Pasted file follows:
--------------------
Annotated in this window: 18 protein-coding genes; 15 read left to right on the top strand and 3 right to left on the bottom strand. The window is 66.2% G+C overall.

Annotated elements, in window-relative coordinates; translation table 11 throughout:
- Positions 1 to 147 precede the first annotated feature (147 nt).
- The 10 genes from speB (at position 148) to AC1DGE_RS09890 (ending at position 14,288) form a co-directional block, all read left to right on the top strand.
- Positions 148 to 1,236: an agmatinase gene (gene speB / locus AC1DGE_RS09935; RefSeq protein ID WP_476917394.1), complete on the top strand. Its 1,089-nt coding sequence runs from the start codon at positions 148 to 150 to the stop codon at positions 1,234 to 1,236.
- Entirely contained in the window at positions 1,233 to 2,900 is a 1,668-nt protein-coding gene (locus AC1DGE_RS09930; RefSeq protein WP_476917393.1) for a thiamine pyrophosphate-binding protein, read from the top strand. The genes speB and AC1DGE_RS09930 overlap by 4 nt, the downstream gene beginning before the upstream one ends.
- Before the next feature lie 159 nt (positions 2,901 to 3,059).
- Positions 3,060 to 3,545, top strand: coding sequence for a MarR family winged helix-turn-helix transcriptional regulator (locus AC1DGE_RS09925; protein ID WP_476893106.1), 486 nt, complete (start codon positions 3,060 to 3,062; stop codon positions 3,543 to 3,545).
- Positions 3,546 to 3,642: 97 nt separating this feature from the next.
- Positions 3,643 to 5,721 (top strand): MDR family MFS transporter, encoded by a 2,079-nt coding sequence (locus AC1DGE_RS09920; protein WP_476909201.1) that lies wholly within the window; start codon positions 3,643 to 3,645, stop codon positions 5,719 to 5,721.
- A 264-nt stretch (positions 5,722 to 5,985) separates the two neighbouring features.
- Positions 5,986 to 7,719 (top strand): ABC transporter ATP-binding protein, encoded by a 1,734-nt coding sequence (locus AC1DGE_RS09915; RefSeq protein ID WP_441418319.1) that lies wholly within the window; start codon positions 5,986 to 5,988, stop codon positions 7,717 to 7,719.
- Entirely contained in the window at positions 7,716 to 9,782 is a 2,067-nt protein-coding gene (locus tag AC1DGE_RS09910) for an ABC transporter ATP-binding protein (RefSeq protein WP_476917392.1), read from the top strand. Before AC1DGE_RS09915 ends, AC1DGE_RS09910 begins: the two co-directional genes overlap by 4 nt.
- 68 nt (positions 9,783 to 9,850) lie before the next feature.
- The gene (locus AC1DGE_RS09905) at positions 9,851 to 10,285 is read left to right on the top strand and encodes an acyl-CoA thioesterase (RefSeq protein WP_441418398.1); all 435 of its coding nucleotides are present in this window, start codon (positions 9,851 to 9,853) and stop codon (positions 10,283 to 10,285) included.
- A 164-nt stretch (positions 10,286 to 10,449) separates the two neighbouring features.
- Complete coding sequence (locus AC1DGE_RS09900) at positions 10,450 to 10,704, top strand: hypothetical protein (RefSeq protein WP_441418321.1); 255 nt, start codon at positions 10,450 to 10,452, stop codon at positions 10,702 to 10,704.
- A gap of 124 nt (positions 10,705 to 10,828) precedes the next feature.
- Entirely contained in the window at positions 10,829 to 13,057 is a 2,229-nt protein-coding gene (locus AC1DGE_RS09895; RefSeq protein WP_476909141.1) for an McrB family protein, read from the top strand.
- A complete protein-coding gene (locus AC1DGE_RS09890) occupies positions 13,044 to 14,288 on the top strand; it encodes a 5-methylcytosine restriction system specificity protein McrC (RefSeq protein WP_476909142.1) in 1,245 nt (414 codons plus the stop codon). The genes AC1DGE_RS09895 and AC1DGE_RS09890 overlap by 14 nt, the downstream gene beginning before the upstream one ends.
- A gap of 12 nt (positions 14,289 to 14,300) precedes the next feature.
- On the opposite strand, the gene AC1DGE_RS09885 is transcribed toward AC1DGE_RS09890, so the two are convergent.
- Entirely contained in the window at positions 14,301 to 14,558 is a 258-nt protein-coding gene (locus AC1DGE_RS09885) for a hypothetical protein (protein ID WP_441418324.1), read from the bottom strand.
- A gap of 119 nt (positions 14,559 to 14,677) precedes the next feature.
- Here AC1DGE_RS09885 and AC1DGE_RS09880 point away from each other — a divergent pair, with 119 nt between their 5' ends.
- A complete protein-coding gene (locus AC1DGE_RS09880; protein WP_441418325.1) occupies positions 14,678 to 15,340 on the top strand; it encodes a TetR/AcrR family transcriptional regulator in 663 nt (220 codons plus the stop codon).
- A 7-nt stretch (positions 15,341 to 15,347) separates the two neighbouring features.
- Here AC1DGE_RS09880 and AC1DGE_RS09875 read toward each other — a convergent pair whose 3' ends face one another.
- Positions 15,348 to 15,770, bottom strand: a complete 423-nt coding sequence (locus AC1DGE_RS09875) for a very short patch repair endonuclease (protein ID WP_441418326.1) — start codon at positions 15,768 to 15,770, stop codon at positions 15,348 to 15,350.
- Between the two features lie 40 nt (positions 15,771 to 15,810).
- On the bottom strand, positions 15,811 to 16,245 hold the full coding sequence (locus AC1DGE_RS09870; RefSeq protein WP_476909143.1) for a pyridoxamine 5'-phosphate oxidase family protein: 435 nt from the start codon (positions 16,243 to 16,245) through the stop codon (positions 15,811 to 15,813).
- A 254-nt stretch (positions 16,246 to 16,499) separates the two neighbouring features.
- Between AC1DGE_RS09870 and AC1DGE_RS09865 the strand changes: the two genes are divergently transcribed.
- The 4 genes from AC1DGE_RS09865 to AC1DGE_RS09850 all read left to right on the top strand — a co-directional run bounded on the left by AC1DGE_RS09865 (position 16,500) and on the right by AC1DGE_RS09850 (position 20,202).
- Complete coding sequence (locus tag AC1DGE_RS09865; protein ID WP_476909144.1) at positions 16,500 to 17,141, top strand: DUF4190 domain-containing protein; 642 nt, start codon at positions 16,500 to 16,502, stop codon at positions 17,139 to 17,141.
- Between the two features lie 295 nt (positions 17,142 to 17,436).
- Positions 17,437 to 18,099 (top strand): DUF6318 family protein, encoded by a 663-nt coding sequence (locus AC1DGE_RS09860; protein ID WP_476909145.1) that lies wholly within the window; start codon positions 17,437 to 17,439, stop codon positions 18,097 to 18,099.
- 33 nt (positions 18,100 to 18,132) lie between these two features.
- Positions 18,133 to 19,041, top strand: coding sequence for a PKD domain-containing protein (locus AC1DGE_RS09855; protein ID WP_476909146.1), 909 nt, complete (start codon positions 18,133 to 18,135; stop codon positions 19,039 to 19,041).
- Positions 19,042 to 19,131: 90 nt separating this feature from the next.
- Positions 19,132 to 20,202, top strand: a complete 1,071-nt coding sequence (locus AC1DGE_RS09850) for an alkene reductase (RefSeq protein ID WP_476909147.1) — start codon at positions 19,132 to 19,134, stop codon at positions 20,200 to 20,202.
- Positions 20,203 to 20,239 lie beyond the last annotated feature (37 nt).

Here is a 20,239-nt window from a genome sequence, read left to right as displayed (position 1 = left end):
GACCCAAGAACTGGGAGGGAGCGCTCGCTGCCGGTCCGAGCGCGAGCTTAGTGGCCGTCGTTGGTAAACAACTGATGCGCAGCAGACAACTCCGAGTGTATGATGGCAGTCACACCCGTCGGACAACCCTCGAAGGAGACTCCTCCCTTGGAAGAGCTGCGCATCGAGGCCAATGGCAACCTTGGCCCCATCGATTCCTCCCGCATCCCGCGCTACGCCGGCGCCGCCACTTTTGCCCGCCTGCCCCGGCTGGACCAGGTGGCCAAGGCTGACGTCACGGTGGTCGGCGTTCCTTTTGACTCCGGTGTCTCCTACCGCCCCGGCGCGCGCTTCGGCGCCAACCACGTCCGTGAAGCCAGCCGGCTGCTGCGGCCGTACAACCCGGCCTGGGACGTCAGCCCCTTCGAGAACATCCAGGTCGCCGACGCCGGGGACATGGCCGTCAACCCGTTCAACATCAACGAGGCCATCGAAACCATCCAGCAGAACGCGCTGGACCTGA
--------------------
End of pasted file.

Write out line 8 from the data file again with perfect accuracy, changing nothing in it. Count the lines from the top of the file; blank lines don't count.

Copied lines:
- Positions 3,060 to 3,545, top strand: coding sequence for a MarR family winged helix-turn-helix transcriptional regulator (locus AC1DGE_RS09925; protein ID WP_476893106.1), 486 nt, complete (start codon positions 3,060 to 3,062; stop codon positions 3,543 to 3,545).